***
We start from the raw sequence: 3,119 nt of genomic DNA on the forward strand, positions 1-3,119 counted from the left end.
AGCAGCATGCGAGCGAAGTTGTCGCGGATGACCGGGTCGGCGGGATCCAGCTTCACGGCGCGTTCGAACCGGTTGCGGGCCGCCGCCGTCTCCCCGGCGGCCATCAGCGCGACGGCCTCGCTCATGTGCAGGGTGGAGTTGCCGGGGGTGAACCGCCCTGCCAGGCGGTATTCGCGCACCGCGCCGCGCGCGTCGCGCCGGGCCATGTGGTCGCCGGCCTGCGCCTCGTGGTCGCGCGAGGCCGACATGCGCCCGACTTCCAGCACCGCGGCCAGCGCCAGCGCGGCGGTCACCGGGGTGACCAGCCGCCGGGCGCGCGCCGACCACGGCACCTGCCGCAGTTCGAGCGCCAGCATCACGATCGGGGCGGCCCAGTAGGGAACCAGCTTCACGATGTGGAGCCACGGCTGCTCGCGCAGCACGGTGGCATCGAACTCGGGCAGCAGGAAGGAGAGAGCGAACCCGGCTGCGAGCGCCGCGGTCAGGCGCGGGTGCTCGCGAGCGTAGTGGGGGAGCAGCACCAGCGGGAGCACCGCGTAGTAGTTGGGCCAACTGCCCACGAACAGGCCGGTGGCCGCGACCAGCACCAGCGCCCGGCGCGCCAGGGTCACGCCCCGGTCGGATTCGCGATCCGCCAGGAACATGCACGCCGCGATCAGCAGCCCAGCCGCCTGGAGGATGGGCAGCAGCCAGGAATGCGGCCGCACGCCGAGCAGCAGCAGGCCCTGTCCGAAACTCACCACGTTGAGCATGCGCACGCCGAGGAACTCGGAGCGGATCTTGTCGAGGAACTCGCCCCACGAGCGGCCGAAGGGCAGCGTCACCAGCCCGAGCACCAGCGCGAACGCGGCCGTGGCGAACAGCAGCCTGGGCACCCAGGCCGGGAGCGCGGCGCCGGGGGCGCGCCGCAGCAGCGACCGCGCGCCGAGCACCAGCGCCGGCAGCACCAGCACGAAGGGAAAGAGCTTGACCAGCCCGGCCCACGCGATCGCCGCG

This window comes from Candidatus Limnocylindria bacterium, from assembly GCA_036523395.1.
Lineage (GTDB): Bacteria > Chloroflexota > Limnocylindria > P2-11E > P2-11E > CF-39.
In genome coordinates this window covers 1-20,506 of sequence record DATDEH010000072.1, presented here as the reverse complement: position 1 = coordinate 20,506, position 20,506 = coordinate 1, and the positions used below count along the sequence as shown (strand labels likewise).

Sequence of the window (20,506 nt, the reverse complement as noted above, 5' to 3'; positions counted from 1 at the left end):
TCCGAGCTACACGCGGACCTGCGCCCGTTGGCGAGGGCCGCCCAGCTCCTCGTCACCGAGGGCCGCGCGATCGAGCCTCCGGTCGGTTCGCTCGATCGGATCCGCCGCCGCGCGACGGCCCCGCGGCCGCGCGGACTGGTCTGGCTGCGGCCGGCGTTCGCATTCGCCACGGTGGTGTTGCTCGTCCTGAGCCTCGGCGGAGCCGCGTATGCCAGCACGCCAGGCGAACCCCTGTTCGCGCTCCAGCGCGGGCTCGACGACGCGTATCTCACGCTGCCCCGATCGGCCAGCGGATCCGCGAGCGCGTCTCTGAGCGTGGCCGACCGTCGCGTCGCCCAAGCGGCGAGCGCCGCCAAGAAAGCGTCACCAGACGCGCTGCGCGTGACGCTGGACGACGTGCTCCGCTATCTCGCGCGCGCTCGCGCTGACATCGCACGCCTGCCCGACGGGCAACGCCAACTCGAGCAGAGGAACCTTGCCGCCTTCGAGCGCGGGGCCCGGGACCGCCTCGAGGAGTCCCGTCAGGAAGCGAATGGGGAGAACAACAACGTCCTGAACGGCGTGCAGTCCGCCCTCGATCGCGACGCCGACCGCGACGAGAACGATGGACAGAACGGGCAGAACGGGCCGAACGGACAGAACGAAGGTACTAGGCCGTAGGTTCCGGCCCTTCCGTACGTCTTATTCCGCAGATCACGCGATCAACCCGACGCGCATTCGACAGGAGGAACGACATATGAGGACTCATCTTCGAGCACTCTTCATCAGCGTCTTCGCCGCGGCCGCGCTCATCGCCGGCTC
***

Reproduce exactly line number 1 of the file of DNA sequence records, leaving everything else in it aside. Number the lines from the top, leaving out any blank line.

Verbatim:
We start from the raw sequence: 3,119 nt of genomic DNA on the forward strand, positions 1-3,119 counted from the left end.